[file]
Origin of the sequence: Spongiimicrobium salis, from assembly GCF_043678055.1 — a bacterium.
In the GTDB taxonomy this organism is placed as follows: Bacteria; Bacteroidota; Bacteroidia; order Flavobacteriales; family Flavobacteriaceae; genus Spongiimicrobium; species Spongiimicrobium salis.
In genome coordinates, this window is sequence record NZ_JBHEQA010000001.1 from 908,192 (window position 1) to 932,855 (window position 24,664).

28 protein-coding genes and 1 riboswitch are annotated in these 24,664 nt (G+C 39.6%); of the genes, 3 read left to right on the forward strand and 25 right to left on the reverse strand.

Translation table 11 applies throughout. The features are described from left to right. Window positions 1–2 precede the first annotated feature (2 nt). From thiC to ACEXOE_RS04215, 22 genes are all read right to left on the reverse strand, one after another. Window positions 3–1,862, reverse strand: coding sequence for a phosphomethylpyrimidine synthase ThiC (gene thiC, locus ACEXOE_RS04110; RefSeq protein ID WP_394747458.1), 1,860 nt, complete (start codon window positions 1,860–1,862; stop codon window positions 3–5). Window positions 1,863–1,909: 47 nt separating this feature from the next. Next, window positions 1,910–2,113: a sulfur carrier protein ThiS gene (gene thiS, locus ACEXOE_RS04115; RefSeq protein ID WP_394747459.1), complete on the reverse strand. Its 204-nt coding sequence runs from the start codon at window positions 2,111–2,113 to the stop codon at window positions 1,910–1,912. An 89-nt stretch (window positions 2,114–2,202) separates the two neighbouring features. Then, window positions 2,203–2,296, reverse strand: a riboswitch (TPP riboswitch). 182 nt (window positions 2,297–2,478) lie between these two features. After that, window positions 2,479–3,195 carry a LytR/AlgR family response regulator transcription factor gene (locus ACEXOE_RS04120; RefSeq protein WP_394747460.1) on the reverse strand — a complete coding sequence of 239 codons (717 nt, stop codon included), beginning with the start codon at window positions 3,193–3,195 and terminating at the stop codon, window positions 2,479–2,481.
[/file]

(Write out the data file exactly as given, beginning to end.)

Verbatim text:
Origin of the sequence: Spongiimicrobium salis, from assembly GCF_043678055.1 — a bacterium.
In the GTDB taxonomy this organism is placed as follows: Bacteria; Bacteroidota; Bacteroidia; order Flavobacteriales; family Flavobacteriaceae; genus Spongiimicrobium; species Spongiimicrobium salis.
In genome coordinates, this window is sequence record NZ_JBHEQA010000001.1 from 908,192 (window position 1) to 932,855 (window position 24,664).

28 protein-coding genes and 1 riboswitch are annotated in these 24,664 nt (G+C 39.6%); of the genes, 3 read left to right on the forward strand and 25 right to left on the reverse strand.

Translation table 11 applies throughout. The features are described from left to right. Window positions 1–2 precede the first annotated feature (2 nt). From thiC to ACEXOE_RS04215, 22 genes are all read right to left on the reverse strand, one after another. Window positions 3–1,862, reverse strand: coding sequence for a phosphomethylpyrimidine synthase ThiC (gene thiC, locus ACEXOE_RS04110; RefSeq protein ID WP_394747458.1), 1,860 nt, complete (start codon window positions 1,860–1,862; stop codon window positions 3–5). Window positions 1,863–1,909: 47 nt separating this feature from the next. Next, window positions 1,910–2,113: a sulfur carrier protein ThiS gene (gene thiS, locus ACEXOE_RS04115; RefSeq protein ID WP_394747459.1), complete on the reverse strand. Its 204-nt coding sequence runs from the start codon at window positions 2,111–2,113 to the stop codon at window positions 1,910–1,912. An 89-nt stretch (window positions 2,114–2,202) separates the two neighbouring features. Then, window positions 2,203–2,296, reverse strand: a riboswitch (TPP riboswitch). 182 nt (window positions 2,297–2,478) lie between these two features. After that, window positions 2,479–3,195 carry a LytR/AlgR family response regulator transcription factor gene (locus ACEXOE_RS04120; RefSeq protein WP_394747460.1) on the reverse strand — a complete coding sequence of 239 codons (717 nt, stop codon included), beginning with the start codon at window positions 3,193–3,195 and terminating at the stop codon, window positions 2,479–2,481.